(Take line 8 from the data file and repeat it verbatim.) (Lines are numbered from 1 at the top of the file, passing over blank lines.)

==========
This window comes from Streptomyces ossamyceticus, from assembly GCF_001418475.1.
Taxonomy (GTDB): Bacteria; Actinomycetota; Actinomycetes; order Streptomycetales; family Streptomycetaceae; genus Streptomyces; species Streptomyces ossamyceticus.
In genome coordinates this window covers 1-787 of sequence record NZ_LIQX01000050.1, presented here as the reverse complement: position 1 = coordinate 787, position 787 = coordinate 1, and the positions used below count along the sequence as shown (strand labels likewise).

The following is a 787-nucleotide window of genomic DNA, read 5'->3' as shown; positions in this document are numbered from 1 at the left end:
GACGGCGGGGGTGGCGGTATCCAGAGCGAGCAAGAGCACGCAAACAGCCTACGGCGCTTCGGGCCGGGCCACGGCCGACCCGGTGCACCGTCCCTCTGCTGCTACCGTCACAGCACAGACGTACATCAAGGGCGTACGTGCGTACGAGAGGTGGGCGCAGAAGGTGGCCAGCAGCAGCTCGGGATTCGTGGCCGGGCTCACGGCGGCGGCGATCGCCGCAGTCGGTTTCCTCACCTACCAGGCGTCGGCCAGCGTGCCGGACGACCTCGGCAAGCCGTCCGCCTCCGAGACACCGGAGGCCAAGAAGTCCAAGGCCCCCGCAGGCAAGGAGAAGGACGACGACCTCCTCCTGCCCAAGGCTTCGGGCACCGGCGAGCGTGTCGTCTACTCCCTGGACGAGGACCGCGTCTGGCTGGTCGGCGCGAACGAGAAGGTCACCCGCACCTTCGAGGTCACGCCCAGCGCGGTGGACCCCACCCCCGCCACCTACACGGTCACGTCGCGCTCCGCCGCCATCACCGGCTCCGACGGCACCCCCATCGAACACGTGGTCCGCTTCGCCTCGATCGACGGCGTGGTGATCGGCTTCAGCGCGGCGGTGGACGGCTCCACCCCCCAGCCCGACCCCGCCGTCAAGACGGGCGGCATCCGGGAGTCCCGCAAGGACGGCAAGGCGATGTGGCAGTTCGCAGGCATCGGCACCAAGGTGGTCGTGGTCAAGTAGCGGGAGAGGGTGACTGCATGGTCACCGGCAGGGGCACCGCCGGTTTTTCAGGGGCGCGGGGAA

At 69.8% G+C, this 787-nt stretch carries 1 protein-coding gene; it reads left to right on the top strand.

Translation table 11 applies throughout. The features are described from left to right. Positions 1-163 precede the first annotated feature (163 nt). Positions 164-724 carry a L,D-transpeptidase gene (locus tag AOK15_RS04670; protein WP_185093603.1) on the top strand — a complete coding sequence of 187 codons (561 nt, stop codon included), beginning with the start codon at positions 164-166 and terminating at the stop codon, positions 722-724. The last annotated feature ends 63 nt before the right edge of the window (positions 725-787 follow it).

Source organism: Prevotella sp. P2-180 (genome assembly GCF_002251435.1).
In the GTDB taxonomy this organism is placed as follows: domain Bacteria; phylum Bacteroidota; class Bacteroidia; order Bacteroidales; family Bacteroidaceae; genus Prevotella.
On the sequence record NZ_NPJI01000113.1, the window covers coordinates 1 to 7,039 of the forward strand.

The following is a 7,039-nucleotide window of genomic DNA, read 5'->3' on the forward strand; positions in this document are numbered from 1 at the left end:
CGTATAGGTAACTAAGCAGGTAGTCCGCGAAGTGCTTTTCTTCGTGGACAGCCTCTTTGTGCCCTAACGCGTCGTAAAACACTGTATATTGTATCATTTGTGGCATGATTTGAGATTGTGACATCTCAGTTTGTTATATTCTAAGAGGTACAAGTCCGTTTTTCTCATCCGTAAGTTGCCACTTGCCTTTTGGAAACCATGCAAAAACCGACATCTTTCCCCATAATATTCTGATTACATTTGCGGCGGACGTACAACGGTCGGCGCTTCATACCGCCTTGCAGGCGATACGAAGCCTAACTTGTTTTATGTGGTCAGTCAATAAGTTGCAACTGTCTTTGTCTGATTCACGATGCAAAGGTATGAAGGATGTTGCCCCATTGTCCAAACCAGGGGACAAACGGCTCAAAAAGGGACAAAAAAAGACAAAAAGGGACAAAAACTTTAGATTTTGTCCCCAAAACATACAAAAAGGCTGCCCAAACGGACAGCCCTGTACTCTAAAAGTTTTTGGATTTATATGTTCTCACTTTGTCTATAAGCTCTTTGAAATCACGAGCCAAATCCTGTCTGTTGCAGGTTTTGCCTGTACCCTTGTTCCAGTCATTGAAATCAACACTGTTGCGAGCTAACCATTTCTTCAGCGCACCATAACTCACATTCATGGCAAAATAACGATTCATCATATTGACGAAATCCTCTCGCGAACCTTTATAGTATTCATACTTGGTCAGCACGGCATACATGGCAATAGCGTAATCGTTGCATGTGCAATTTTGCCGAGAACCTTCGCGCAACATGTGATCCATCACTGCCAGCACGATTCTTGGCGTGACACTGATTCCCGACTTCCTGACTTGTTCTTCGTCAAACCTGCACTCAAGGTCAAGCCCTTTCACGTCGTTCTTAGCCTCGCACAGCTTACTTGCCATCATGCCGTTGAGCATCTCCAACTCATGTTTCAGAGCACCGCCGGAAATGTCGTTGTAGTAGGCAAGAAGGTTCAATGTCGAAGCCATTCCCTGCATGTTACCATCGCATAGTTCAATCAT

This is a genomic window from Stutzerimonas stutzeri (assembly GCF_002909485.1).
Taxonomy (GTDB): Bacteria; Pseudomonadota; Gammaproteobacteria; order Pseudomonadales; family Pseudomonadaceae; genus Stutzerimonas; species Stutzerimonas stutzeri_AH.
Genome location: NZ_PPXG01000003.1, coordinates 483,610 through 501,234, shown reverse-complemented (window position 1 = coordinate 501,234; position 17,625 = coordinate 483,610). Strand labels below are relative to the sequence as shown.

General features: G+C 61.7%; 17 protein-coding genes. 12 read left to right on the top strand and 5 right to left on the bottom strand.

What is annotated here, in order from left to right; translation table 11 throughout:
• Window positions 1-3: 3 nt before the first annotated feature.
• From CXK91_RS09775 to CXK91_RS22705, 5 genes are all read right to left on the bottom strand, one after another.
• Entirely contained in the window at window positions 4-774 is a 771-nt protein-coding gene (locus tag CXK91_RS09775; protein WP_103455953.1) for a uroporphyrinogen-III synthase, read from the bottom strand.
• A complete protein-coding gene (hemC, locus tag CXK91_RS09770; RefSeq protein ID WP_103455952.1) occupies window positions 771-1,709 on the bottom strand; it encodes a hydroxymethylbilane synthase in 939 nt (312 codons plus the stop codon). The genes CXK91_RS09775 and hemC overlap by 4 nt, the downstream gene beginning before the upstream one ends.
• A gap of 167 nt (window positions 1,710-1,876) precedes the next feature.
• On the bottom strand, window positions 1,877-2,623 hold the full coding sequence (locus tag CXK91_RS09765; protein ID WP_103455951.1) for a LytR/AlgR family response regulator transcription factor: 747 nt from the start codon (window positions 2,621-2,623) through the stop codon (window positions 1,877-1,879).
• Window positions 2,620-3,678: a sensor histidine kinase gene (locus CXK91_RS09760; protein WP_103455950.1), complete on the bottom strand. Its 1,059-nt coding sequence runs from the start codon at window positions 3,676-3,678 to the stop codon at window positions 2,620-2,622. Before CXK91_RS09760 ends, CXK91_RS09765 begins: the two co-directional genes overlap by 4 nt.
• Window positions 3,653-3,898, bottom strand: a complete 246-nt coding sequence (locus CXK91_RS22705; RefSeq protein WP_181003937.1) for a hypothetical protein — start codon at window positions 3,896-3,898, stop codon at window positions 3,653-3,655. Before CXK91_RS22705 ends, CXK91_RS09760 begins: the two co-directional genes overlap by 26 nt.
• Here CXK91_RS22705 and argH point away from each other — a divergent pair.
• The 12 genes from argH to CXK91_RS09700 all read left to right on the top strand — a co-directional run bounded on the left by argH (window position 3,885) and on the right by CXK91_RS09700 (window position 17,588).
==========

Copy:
Source organism: Prevotella sp. P2-180 (genome assembly GCF_002251435.1).